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Response to Review of Transnational Patriotism in the Mediterranean 1800-1850: Stammering the Nation

I am grateful to Michalis Sotiropoulos for his thoughtful and creative reading of my book. His generous review has inspired some further reflection regarding the stance of the book in relation to global history, which I would like to share with him and with readers.

The book does well, I believe, in the placing of itself within the field of transnational history (nothing more telling in this regard than its title!); much less so, I fear, within that of global history. And yet this book was deeply informed by the global (and specifically maritime) turn in historical studies. Sotiropoulos’s critical comment that

By constructing the history of the modern age as an order of analogous and space-specific cultural processes—which did not draw upon the West—the ‘multiple modernities’ framing tends to obfuscate the global interactions and the contingencies that made the modern world possible

helped me realize that I could perhaps have done better in steering the book in the direction of global history tout court. Unfortunately, it was only after publication that I came across a deeply enlightening piece, which revealed to me that missing global perspective pertaining to the developments described in my book. I am talking about Sebastian Conrad’s ‘A Cultural History of Global Transformation’ (in Id. and Jürgen Osterhammel, eds, An emerging modern world, 1750-1870, Harvard University Press, 2018). Conrad praises the ‘multiple modernities’ paradigm—which I use in my book in order to challenge a now venerable tradition of ‘Neohellenic Enlightenment’ studies—for dispensing with the ‘diffusionist myth’, but he also points out its shortcomings. Historians deploying the notion have, in his judgement, failed to place the global conditions and interactions which shaped these indigenous realities centre stage. In other words, Conrad suggests that we should go beyond the ‘multiple indigenous modernities’, to a paradigm that will look at local history as a constantly and globally entangled history. I could not agree more. And I could perhaps have done a better job in emphasizing this point in my book, particularly where I endeavour to turn our gaze away from the one, all-encompassing ‘Neohellenic Enlightenment’, towards a more fragmented and complex view of what I see as the multiple Ottoman, Venetian, Russian, and Mediterranean Enlightenments of the Greek world which spanned the long 19th century.

Crucially, however, Conrad’s reading made me realise that I could have pushed my arguments further towards global history. As I state in the opening pages of the book, at its broadest, this is a history of the processes by which premodern, multiethnic empires were replaced by modern nation states. In the Adriatic, as elsewhere in the world, this transition amounted to the dissolution of a common regional space and to the shattering of its centuries-old cultural continuum. It involved a shift in political and cultural geographies. In the case of most of the Ionians, for example, described in this book, loyalties shifted from the centre that Venice used to be to the centre that Athens was now becoming, while there was a liminal phase during which the statelet of the Ionian Islands was configured as an autonomous space protected by colonial empires. I did my utmost to show all of these processes at work. What I omitted to stress, however, is that all this restructuring of the geopolitical and cultural space did not only assume the guise of dissolution (the separation of the Venetian Adriatic into different states and cultural spheres), but also that of integration (the fact that regions and states gradually gave way to a more closely interconnected planet). In short, modern states (national or imperial) would not only separate the old world, they would also unite it anew—by way, along with much else, of the expansion of European empires and the consolidation of an international state system based on the notions of territoriality and sovereignty. By writing the stories of my book into the entangled framework of the Mediterranean Sea and the global empires that this region nurtured during the first half of the 19th century, I did much to liberate Italian and Greek histories from their national framework. I could have done more, perhaps, to liberate them also from their regional one.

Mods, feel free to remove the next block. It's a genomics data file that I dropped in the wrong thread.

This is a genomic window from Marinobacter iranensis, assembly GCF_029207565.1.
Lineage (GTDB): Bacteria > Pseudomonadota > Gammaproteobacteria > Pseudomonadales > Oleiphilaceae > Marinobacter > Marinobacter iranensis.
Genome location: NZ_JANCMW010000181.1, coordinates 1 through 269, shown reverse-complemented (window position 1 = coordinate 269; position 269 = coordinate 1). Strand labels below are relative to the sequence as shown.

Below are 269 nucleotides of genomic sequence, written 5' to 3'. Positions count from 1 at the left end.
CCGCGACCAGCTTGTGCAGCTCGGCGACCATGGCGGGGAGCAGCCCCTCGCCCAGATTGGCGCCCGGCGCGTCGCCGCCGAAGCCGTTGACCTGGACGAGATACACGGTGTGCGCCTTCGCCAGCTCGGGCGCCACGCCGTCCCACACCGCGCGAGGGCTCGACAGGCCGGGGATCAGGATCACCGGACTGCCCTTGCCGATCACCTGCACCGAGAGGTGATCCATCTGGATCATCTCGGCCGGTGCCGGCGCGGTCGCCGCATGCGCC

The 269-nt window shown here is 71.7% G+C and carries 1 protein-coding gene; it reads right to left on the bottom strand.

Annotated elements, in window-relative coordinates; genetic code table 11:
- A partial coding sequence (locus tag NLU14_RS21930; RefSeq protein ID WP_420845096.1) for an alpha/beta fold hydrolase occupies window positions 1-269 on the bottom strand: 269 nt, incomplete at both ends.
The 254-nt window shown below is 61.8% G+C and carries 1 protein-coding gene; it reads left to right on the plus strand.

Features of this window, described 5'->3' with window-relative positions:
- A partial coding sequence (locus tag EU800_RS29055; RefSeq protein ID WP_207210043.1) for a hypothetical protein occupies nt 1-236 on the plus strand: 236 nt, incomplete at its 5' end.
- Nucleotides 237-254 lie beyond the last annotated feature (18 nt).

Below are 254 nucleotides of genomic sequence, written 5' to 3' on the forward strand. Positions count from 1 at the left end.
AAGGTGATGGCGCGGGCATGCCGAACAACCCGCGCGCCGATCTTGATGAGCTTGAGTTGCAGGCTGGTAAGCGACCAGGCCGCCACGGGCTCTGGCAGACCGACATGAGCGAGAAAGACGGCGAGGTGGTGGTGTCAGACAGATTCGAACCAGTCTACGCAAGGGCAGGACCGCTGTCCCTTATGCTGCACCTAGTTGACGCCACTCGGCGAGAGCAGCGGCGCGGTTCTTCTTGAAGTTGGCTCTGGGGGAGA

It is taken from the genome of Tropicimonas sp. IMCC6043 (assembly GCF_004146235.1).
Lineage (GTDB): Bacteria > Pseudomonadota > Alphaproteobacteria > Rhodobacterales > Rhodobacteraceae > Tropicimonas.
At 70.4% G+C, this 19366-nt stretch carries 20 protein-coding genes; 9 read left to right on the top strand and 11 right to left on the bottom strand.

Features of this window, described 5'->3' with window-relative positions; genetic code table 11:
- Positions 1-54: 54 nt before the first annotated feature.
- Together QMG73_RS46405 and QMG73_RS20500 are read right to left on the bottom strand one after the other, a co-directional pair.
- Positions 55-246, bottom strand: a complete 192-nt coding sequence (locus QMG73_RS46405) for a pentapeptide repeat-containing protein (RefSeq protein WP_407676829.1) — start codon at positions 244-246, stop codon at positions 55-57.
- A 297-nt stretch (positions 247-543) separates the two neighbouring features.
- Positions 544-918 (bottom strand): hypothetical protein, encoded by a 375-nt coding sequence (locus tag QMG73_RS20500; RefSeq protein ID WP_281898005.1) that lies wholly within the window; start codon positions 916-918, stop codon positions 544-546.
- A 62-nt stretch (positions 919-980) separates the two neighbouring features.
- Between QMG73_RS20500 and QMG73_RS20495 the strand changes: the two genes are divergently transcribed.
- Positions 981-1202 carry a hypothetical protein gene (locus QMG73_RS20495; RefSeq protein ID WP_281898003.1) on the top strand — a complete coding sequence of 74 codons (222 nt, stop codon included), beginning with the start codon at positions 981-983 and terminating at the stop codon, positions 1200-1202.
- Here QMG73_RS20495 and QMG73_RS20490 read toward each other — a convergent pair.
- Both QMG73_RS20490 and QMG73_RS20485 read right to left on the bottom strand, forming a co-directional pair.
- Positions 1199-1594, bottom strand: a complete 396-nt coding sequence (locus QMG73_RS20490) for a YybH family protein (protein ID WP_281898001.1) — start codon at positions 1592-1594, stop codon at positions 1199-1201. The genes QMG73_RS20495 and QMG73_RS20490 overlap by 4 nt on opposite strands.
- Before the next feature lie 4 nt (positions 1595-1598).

I want, therefore, to thank Michalis Sotiropoulos for urging me to engage more deeply with these issues. The best reviews are those which help us understand that we could have written a better book. By the same token, the best reviewers set out with us on the path towards the next book we hope to write.